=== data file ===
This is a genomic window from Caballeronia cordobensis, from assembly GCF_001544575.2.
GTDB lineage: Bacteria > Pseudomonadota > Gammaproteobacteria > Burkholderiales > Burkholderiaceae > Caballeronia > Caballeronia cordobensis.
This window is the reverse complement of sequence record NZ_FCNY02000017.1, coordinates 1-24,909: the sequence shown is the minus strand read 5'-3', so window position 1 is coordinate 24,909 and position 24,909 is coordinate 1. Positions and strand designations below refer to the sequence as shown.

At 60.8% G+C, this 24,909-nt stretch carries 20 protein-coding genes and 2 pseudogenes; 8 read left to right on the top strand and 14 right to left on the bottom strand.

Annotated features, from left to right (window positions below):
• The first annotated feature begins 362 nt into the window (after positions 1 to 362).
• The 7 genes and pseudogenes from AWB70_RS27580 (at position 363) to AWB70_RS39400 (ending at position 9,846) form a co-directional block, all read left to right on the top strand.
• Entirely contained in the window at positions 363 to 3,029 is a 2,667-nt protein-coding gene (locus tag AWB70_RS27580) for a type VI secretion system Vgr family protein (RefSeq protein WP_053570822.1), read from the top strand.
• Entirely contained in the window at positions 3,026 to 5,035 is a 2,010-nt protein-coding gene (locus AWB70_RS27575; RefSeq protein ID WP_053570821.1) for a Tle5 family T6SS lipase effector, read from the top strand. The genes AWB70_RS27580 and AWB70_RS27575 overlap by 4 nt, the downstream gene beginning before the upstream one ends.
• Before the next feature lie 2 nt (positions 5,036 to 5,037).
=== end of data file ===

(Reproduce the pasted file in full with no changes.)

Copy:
This is a genomic window from Caballeronia cordobensis, from assembly GCF_001544575.2.
GTDB lineage: Bacteria > Pseudomonadota > Gammaproteobacteria > Burkholderiales > Burkholderiaceae > Caballeronia > Caballeronia cordobensis.
This window is the reverse complement of sequence record NZ_FCNY02000017.1, coordinates 1-24,909: the sequence shown is the minus strand read 5'-3', so window position 1 is coordinate 24,909 and position 24,909 is coordinate 1. Positions and strand designations below refer to the sequence as shown.

At 60.8% G+C, this 24,909-nt stretch carries 20 protein-coding genes and 2 pseudogenes; 8 read left to right on the top strand and 14 right to left on the bottom strand.

Annotated features, from left to right (window positions below):
• The first annotated feature begins 362 nt into the window (after positions 1 to 362).
• The 7 genes and pseudogenes from AWB70_RS27580 (at position 363) to AWB70_RS39400 (ending at position 9,846) form a co-directional block, all read left to right on the top strand.
• Entirely contained in the window at positions 363 to 3,029 is a 2,667-nt protein-coding gene (locus tag AWB70_RS27580) for a type VI secretion system Vgr family protein (RefSeq protein WP_053570822.1), read from the top strand.
• Entirely contained in the window at positions 3,026 to 5,035 is a 2,010-nt protein-coding gene (locus AWB70_RS27575; RefSeq protein ID WP_053570821.1) for a Tle5 family T6SS lipase effector, read from the top strand. The genes AWB70_RS27580 and AWB70_RS27575 overlap by 4 nt, the downstream gene beginning before the upstream one ends.
• Before the next feature lie 2 nt (positions 5,036 to 5,037).